Nothing makes that more clear than the chapter entitled "Cannibalism Is The Answer". Holding a mirror up to America over the past couple decades, we see an ugliness of racism, idiotic superficiality, and triumphant over-coming that boggles the mind. Whether its the Skullbones Amphitheater in Tennessee, with its booths selling racist paraphernalia, Paris Hilton being Paris Hilton, or the failing and triumphal national tour of Iceland's only indigenous country western band, we see the many contradictory realities of who and what we are shining back at us. Perhaps Sacha Baron Cohen's Borat shows this most clearly. Crossing the many lines of performance art, entertainment, and social commentary, we see and hear who we are and the result is both hilariously funny and incredibly sad. In a rare interview as himself (until that time, Cohen only interviewed as his characters Ali G and Borat; Strauss got a glimpse at the man behind the curtain and discovered, as he did with Stephen Colbert, the sanity behind the madness) Cohen shows Strauss that the keys to unlocking the many doors we would prefer remain closed lie in being able to make us laugh even as we are disgusted at what we are seeing. In a short snippet of an interview with Hanson, we see a rare moment when a group of teenagers display more wisdom than far too many adults; rather than discuss their personal religious beliefs as a way of labeling and pigeon-holing themselves, they only want to talk about the music they make (the fact they had both more musical merit and talent, and displayed this singular maturity also tells us something about who we are; we would far rather label a group of musicians as a way of restricting them, even dismissing them, than hearing what they have to say as musicians).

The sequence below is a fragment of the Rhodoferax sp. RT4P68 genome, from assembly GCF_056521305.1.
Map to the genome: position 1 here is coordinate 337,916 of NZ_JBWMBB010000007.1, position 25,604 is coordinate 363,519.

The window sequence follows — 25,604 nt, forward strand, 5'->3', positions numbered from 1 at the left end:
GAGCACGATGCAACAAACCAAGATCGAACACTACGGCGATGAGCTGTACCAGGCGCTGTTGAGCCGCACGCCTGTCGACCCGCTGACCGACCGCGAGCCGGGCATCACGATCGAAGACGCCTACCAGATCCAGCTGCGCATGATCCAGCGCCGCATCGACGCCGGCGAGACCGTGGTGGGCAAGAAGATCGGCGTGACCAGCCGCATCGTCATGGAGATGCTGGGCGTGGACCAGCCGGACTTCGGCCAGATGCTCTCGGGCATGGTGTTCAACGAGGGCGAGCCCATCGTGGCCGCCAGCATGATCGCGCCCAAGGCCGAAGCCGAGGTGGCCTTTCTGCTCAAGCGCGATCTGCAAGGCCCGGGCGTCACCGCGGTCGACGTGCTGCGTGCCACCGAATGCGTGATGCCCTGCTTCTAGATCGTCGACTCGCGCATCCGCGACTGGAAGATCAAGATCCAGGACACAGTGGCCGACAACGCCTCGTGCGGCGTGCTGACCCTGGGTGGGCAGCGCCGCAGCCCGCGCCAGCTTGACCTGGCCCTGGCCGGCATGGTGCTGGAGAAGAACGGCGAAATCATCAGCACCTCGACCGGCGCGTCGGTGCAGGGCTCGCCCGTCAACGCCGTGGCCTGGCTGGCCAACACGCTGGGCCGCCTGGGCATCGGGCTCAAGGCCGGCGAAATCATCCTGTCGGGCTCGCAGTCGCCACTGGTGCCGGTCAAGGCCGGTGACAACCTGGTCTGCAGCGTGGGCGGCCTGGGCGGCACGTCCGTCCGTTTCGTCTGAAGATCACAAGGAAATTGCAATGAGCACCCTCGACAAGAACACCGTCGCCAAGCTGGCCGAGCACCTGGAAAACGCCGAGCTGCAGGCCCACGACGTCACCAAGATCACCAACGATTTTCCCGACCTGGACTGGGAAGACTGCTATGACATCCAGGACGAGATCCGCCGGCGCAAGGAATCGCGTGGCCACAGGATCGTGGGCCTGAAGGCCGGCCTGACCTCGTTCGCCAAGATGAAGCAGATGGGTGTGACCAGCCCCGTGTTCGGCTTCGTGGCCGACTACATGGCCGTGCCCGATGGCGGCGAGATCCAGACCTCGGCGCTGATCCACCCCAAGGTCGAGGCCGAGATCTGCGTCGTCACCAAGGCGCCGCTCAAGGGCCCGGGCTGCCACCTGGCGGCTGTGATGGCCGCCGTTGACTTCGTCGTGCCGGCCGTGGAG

Strauss's book is a monument, despite its pedantic epilogue, to the importance of popular culture even as it quickly becomes more historical product than lasting statement of historical significance. Whether it's a lost free-jazz artist living on the streets of New York City, Britney Spears being astounded at a con-job, or the nine-year saga of the writing and production of Cher's last number one song, it's all important because we see who we are in the midst of what is both best and worst about ourselves. The things that will last, the things that are popular, the things that define us at any given time become touchstones, signifiers of the panorama of American (and, more broadly, western) culture.